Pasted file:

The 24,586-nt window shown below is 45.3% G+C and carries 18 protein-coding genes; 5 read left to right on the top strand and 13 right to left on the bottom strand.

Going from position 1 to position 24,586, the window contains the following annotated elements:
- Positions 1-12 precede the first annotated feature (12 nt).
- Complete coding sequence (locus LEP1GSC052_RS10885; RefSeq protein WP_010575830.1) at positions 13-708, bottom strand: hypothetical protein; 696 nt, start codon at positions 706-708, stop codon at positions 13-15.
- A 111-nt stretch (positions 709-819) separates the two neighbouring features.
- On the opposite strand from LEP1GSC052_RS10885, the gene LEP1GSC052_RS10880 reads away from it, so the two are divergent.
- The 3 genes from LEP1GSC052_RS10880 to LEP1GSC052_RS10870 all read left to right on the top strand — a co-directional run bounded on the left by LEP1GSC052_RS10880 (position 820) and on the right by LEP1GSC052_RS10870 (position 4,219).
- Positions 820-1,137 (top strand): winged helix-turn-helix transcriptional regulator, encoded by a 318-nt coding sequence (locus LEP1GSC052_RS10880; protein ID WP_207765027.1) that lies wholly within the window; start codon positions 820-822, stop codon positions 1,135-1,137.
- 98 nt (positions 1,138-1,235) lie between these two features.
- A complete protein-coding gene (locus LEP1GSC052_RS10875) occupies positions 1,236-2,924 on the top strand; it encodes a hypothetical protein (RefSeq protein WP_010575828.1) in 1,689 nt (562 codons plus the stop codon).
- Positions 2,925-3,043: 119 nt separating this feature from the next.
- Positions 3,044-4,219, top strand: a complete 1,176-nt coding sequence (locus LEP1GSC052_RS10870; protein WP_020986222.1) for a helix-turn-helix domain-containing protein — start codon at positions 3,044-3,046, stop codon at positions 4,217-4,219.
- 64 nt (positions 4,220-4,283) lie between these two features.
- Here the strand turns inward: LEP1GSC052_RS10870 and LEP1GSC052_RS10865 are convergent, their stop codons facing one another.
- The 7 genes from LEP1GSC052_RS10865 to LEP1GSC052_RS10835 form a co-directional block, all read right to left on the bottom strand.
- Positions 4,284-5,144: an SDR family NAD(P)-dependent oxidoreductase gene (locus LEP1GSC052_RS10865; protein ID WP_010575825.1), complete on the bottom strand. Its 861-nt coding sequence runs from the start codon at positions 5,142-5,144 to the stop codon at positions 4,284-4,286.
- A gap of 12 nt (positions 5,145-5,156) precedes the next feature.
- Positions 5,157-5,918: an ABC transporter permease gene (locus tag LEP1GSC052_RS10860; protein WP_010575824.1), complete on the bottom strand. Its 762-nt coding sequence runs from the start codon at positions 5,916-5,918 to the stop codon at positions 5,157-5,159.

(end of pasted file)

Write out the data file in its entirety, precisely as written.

The 24,586-nt window shown below is 45.3% G+C and carries 18 protein-coding genes; 5 read left to right on the top strand and 13 right to left on the bottom strand.

Going from position 1 to position 24,586, the window contains the following annotated elements:
- Positions 1-12 precede the first annotated feature (12 nt).
- Complete coding sequence (locus LEP1GSC052_RS10885; RefSeq protein WP_010575830.1) at positions 13-708, bottom strand: hypothetical protein; 696 nt, start codon at positions 706-708, stop codon at positions 13-15.
- A 111-nt stretch (positions 709-819) separates the two neighbouring features.
- On the opposite strand from LEP1GSC052_RS10885, the gene LEP1GSC052_RS10880 reads away from it, so the two are divergent.
- The 3 genes from LEP1GSC052_RS10880 to LEP1GSC052_RS10870 all read left to right on the top strand — a co-directional run bounded on the left by LEP1GSC052_RS10880 (position 820) and on the right by LEP1GSC052_RS10870 (position 4,219).
- Positions 820-1,137 (top strand): winged helix-turn-helix transcriptional regulator, encoded by a 318-nt coding sequence (locus LEP1GSC052_RS10880; protein ID WP_207765027.1) that lies wholly within the window; start codon positions 820-822, stop codon positions 1,135-1,137.
- 98 nt (positions 1,138-1,235) lie between these two features.
- A complete protein-coding gene (locus LEP1GSC052_RS10875) occupies positions 1,236-2,924 on the top strand; it encodes a hypothetical protein (RefSeq protein WP_010575828.1) in 1,689 nt (562 codons plus the stop codon).
- Positions 2,925-3,043: 119 nt separating this feature from the next.
- Positions 3,044-4,219, top strand: a complete 1,176-nt coding sequence (locus LEP1GSC052_RS10870; protein WP_020986222.1) for a helix-turn-helix domain-containing protein — start codon at positions 3,044-3,046, stop codon at positions 4,217-4,219.
- 64 nt (positions 4,220-4,283) lie between these two features.
- Here the strand turns inward: LEP1GSC052_RS10870 and LEP1GSC052_RS10865 are convergent, their stop codons facing one another.
- The 7 genes from LEP1GSC052_RS10865 to LEP1GSC052_RS10835 form a co-directional block, all read right to left on the bottom strand.
- Positions 4,284-5,144: an SDR family NAD(P)-dependent oxidoreductase gene (locus LEP1GSC052_RS10865; protein ID WP_010575825.1), complete on the bottom strand. Its 861-nt coding sequence runs from the start codon at positions 5,142-5,144 to the stop codon at positions 4,284-4,286.
- A gap of 12 nt (positions 5,145-5,156) precedes the next feature.
- Positions 5,157-5,918: an ABC transporter permease gene (locus tag LEP1GSC052_RS10860; protein WP_010575824.1), complete on the bottom strand. Its 762-nt coding sequence runs from the start codon at positions 5,916-5,918 to the stop codon at positions 5,157-5,159.